Shavick wouldn’t disclose the worth of that asset, nor its business volume, other than to say OUTtv has gone “from bankruptcy to profitability, worth five times what it was.” Regarding that coyness, former-lawyer Danks quickly added: “We’d worry about being seen as a pump-and-dumpster.”
Nielsen survey results, which are based upon a fairly small sample of reporting television viewers, can swing widely for specialist channels. Still, a year’s worth of results show OUTtv with 20,000 to 40,000 viewers in prime-time to late-night. Unlike most television fare, “late” means going strong to 4 a.m. As well, gay audiences seemingly watch more television on weekends than do straight ones.
“The [World Wide] Web is far more consistent,” said Danks, regarding the viewer rating OUTtv gets from transmitting to 80 nations that way. Canada, the U.S, the U.K., Germany, Russia and Turkey provide most Web viewers. “But we have a steady stream from Iran — where they say they have no gay people,” Danks said, grinning.
“It’s important when you’re improving a brand to spend more on programming than overhead,” Danks said. “So we’re producing a lot of our own.” That means 38 half hours shot in Vancouver this year, 40 more commissioned, and 100 hours purchased, plus 75 more from the Here network. Typical reality shows cost $15,000 to $30,000 per half hour to produce, said Danks.
And shows about gays coming out don’t cut it, he said. “We’ve completed the feedback loop, and we know the community wants to be pictured as it really is, in an authentic manner, and not with stereotypes.”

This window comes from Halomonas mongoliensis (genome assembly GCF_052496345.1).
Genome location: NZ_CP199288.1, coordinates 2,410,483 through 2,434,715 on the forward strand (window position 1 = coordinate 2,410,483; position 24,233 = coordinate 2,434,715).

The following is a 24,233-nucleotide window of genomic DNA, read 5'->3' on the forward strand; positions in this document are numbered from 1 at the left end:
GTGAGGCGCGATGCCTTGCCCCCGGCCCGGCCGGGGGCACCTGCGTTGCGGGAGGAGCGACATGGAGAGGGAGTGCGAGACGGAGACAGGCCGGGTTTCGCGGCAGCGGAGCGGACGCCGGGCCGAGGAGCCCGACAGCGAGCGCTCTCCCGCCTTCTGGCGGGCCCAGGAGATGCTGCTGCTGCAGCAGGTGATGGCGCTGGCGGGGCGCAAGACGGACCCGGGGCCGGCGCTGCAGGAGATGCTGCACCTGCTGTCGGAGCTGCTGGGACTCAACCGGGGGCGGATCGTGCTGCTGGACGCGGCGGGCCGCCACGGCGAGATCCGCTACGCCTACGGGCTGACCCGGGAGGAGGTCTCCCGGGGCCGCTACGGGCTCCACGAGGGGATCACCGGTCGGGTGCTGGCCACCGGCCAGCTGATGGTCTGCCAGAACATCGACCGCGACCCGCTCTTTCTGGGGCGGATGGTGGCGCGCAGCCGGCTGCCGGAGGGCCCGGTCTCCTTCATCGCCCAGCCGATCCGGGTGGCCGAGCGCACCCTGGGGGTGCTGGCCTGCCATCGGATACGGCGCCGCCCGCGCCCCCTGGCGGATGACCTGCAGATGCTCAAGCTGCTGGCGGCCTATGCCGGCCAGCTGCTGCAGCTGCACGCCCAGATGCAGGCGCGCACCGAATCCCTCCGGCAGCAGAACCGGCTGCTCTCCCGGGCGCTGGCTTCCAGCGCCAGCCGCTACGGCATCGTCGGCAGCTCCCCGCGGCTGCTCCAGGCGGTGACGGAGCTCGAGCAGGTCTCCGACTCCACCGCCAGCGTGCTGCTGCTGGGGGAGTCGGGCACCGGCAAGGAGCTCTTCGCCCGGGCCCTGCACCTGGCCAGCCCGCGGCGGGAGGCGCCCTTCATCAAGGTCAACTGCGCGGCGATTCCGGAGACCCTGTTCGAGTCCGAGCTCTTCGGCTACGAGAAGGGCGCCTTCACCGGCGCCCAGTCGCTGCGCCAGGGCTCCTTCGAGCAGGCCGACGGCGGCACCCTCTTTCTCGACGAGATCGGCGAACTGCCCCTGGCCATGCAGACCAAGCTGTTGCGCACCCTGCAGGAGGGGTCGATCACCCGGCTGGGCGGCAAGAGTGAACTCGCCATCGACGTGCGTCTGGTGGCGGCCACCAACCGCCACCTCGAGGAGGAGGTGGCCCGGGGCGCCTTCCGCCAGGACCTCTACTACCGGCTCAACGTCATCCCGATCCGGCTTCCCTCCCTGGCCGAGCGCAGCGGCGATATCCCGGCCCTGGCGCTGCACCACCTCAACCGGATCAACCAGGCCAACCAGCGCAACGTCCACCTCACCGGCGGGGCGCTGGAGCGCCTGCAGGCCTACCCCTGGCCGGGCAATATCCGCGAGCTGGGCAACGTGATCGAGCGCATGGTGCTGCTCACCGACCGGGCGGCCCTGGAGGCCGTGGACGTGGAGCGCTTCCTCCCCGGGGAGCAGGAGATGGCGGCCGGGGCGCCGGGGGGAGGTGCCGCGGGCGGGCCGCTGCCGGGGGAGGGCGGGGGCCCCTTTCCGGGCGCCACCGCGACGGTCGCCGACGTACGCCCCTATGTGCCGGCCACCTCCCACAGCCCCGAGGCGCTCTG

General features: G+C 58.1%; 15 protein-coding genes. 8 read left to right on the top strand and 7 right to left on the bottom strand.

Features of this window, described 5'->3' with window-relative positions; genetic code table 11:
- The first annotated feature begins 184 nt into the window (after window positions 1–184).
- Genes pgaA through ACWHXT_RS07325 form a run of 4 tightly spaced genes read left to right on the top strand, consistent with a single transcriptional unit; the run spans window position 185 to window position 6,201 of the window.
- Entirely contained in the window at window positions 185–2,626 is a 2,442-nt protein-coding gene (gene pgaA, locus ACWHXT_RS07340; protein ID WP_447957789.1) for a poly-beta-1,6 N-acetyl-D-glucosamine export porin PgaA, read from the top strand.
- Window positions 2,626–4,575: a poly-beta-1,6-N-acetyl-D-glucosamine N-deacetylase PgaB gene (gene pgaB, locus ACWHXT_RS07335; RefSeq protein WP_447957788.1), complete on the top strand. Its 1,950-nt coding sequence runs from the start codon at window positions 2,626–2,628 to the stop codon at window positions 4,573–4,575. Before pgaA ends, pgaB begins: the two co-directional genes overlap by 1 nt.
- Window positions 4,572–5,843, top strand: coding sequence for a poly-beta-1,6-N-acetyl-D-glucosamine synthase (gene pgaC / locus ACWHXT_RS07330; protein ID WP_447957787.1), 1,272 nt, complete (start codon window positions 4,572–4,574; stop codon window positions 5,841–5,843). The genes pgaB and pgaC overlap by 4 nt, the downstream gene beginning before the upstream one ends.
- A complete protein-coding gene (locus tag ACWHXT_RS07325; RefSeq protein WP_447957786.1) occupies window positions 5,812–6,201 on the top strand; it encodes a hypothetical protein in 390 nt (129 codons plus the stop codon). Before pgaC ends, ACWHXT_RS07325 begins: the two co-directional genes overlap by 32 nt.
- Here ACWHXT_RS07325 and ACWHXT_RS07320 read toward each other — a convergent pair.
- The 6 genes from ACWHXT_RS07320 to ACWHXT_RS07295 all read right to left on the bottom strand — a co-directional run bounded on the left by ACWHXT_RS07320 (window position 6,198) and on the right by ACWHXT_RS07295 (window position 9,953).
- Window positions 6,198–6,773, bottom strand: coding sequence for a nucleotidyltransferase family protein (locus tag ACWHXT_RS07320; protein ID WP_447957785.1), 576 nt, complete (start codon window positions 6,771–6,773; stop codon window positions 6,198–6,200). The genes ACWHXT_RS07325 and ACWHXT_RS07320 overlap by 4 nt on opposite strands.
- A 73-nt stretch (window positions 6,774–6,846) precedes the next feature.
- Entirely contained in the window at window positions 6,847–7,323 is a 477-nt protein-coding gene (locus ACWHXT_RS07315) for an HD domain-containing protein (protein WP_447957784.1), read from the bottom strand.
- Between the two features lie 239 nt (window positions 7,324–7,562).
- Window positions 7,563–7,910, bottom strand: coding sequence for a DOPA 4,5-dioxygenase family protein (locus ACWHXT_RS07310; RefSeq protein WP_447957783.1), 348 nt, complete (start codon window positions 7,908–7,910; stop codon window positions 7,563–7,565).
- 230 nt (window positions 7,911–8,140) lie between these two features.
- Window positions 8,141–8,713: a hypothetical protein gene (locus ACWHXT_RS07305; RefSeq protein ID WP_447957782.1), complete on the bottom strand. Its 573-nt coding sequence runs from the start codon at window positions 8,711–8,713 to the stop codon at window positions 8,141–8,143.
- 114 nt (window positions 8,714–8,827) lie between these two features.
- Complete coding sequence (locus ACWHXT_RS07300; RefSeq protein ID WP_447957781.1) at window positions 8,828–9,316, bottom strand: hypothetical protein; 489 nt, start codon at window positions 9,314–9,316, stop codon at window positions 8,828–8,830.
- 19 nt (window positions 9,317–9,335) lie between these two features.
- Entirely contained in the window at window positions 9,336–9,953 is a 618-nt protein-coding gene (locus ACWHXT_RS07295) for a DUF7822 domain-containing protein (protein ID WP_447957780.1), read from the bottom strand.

Still, referring to Cover Guy and the similar, Vancouver-shot How Far Will You Go? Shavick said that includes “reality shows about really good buff guys with their shirts off.”
Not that he and MacPhail should lose theirs. France’s Pink TV and Australia’s Select TV networks failed recently. Still, Shavick said OUTtv has not only sold 80 hours of production to the Benelux (Belgium, Luxembourg, Netherlands) market, but has licensed its name to a Holland-based group. More such deals may follow, he said.
Meanwhile, as a change from such OUTtv series as the Vancouver Film School collaboration Hot Pink Shorts, Shavick Entertainment is making the $2-million Red Torrent, a volcano-themed disaster movie in the same genre as its like-priced tsunami epic, Tidal Justice.
HOT HAIDA: Designer-entrepreneurs Dorothy Grant and Gina Mae Schubert have all the go-ahead drive of Haida women, even though neither hails from the Queen Charlotte Islands, aka Haida Gwai. Grant was born in Hydaburg, Alaska, and Schubert — her name and blue eyes inherited from a German father — in Prince Rupert.